was Gaulish, but may alternatively mean that his first language
was Greek. As a physician, he would have cultivated Greek as part of
his professional proficiency.
In the Dialogi de Vita Martini I, 26 by Sulpicius Seuerus (AD
363–425), one of the partners in the dialogue utters the rhetorical
commonplace that his deficient
Latin might insult the ears of his
partners. One of them answers: uel Celtice aut si mauis Gallice
loquere dummodo Martinum loquaris ‘speak Celtic or, if you prefer,
Gaulish, as long as you speak about Martin’.
Jerome (writing in AD 386/387) remarked in a commentary on St.
Epistle to the Galatians
Epistle to the Galatians that the Belgic
Treveri spoke almost
the same language as the Galatians, rather than Latin. This agrees
with an earlier report in AD
180 by Lucian.
In a letter of AD 474 to his brother-in-law, Sidonius Apollinaris,
bishop of Clermont in the Auvergne, states that in his younger years,
"our nobles... resolved to forsake the barbarous Celtic dialect",
evidently in favour of eloquent Latin.
Cassiodorus (ca. 490–585) cites in his book Variae VIII, 12, 7
(dated 526) from a letter to king Athalaric: Romanum denique eloquium
non suis regionibus inuenisti et ibi te Tulliana lectio disertum
reddidit, ubi quondam Gallica lingua resonauit ‘Finally you found
Roman eloquence in regions that were not originally its own; and there
the reading of Cicero rendered you eloquent where once the Gaulish
Cyril of Scythopolis (AD 525-559) tells a story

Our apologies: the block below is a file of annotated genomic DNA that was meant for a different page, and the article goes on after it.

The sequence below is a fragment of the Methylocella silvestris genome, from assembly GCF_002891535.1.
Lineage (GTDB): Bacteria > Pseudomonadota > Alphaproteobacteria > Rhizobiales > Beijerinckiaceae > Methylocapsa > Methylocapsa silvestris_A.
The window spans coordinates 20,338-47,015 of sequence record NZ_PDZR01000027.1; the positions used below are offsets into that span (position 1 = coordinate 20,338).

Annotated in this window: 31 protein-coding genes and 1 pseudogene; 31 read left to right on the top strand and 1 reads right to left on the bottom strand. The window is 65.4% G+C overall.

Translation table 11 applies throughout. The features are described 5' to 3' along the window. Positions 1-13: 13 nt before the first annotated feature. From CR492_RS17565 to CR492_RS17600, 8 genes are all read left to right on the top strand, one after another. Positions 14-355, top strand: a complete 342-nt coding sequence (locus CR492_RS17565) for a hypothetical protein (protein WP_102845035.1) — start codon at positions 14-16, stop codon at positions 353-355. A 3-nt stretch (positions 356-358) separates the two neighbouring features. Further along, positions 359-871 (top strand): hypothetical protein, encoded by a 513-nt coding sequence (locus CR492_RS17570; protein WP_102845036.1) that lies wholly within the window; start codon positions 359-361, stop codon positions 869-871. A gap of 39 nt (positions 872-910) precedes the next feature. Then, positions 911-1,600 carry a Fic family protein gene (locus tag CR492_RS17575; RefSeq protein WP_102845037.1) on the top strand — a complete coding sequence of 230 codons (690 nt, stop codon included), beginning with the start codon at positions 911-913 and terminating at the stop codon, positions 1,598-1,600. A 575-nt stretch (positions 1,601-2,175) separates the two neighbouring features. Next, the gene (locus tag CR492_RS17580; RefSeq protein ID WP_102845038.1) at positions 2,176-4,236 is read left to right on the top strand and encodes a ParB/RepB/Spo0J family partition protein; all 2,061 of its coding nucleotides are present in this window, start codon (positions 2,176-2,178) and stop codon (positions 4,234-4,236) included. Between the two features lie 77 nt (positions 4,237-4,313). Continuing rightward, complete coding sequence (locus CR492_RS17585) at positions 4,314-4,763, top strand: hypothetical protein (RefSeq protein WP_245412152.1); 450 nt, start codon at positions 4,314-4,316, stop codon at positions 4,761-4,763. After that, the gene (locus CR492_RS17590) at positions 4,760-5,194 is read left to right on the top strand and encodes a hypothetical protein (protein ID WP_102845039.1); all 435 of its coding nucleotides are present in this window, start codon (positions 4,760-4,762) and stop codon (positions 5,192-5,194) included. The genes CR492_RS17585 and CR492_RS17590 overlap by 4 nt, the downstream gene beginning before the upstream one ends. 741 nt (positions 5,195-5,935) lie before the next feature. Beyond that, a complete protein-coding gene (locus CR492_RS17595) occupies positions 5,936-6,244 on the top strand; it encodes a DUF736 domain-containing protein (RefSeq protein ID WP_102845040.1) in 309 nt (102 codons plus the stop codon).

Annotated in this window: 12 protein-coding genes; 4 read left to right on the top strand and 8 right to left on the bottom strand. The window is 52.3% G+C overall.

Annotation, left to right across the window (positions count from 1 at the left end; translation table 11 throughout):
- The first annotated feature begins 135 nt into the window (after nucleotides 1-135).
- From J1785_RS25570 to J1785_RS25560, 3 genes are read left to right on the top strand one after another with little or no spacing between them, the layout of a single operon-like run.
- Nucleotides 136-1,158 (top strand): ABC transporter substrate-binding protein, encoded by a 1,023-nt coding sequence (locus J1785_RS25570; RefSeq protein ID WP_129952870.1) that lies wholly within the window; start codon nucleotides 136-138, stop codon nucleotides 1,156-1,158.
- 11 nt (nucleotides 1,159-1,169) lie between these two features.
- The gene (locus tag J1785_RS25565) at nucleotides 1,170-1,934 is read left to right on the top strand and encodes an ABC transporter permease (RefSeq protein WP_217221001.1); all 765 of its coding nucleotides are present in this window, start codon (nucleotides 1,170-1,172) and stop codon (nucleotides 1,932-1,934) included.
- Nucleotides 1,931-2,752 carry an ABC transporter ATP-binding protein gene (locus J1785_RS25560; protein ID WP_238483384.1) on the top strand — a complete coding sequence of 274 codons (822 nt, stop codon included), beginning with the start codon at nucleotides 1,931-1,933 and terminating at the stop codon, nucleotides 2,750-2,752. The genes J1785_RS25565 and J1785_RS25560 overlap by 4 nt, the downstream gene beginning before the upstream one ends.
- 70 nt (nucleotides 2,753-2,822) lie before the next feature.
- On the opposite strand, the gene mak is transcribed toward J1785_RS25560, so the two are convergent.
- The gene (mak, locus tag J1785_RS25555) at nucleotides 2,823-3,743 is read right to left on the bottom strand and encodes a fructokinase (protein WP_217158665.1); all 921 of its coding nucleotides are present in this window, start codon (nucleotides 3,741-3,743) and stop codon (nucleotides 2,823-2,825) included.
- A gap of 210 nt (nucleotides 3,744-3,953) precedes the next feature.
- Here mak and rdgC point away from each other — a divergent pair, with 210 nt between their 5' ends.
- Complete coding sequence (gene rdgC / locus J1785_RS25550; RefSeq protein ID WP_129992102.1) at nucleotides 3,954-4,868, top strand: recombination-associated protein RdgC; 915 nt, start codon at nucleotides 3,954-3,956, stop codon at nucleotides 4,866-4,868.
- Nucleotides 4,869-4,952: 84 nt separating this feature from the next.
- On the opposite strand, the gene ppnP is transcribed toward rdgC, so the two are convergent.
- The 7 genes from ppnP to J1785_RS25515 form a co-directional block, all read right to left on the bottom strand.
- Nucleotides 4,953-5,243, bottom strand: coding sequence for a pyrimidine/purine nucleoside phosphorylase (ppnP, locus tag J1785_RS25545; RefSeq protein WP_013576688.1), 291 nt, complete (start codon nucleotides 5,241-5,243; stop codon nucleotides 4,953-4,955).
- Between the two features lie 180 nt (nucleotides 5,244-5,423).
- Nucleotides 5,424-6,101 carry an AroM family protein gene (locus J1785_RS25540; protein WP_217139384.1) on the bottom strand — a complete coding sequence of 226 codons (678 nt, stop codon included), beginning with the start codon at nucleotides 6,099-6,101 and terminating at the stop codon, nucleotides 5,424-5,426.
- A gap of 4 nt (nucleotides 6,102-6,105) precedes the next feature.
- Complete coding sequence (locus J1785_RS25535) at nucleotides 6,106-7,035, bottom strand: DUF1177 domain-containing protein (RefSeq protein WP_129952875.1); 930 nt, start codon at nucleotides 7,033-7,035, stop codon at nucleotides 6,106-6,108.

about a Galatian monk who was possessed by an evil spirit and was
unable to speak, but if forced to, could speak only in Galatian.
Gregory of Tours
Gregory of Tours wrote in the
6th century that a shrine in the
Auvergne "is called Vasso Galatae in the Gallic tongue", which
could mean that Gaulish was still spoken in the region at the time he
was writing (c. 560-575). However, his remark may refer to the
linguistic origin of the name of the shrine, not necessarily to the
survival of the language.
The exact time of the final extinction of Gaulish is unknown, but it
is estimated to have been around or shortly after the middle of the
Summary of sources
According to the Recueil des Inscriptions Gauloises, more than 760
Gaulish inscriptions have been found throughout present-day France,
with the notable exception of Aquitaine, and in northern Italy.
Inscriptions include short dedications, funerary monuments,
proprietary statements, and expressions of human sentiments, but the
Gauls also left some longer documents of a legal or magical-religious
nature, the three longest being the Larzac tablet, the Chamalières
tablet and the Lezoux dish. The most famous Gaulish record is the
Coligny calendar, a fragmented bronze tablet dating from the 2nd
century AD and providing the names of Celtic months over a five-year
span; it is a lunisolar calendar attempting to synchronize the solar
year and the lunar month by inserting a thirteenth month every two and
a half years.
Many inscriptions consist of only a few words (often names) in rote
phrases, and many are fragmentary. They provide some evidence
for morphology and better evidence for personal and mythological
names. Occasionally, marked surface clausal configurations provide
some evidence of a more formal, or poetic, register. It is clear from
the subject matter of the records that the language was in use at all